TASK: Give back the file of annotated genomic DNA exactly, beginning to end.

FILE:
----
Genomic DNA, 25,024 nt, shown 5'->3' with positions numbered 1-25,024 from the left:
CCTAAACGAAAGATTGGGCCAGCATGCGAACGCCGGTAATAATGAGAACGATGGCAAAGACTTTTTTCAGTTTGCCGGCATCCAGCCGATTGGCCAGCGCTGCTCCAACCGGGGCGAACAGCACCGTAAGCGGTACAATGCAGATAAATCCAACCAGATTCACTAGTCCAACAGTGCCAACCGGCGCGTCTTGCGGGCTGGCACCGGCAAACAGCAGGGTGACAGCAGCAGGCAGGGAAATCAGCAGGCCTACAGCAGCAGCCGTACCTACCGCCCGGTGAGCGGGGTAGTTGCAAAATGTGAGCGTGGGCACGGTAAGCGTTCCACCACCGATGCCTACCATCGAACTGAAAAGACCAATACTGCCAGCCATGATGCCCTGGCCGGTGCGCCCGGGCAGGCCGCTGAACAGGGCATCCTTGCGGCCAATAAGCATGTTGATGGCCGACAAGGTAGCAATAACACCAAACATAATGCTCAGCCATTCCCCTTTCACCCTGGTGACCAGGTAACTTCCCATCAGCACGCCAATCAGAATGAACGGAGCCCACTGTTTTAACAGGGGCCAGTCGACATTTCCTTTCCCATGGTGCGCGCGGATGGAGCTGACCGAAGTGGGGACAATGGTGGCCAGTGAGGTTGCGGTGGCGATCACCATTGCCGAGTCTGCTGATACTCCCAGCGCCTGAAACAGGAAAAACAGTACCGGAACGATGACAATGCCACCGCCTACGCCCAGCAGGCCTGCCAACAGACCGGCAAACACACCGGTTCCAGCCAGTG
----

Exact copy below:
Genomic DNA, 25,024 nt, shown 5'->3' with positions numbered 1-25,024 from the left:
CCTAAACGAAAGATTGGGCCAGCATGCGAACGCCGGTAATAATGAGAACGATGGCAAAGACTTTTTTCAGTTTGCCGGCATCCAGCCGATTGGCCAGCGCTGCTCCAACCGGGGCGAACAGCACCGTAAGCGGTACAATGCAGATAAATCCAACCAGATTCACTAGTCCAACAGTGCCAACCGGCGCGTCTTGCGGGCTGGCACCGGCAAACAGCAGGGTGACAGCAGCAGGCAGGGAAATCAGCAGGCCTACAGCAGCAGCCGTACCTACCGCCCGGTGAGCGGGGTAGTTGCAAAATGTGAGCGTGGGCACGGTAAGCGTTCCACCACCGATGCCTACCATCGAACTGAAAAGACCAATACTGCCAGCCATGATGCCCTGGCCGGTGCGCCCGGGCAGGCCGCTGAACAGGGCATCCTTGCGGCCAATAAGCATGTTGATGGCCGACAAGGTAGCAATAACACCAAACATAATGCTCAGCCATTCCCCTTTCACCCTGGTGACCAGGTAACTTCCCATCAGCACGCCAATCAGAATGAACGGAGCCCACTGTTTTAACAGGGGCCAGTCGACATTTCCTTTCCCATGGTGCGCGCGGATGGAGCTGACCGAAGTGGGGACAATGGTGGCCAGTGAGGTTGCGGTGGCGATCACCATTGCCGAGTCTGCTGATACTCCCAGCGCCTGAAACAGGAAAAACAGTACCGGAACGATGACAATGCCACCGCCTACGCCCAGCAGGCCTGCCAACAGACCGGCAAACACACCGGTTCCAGCCAGTG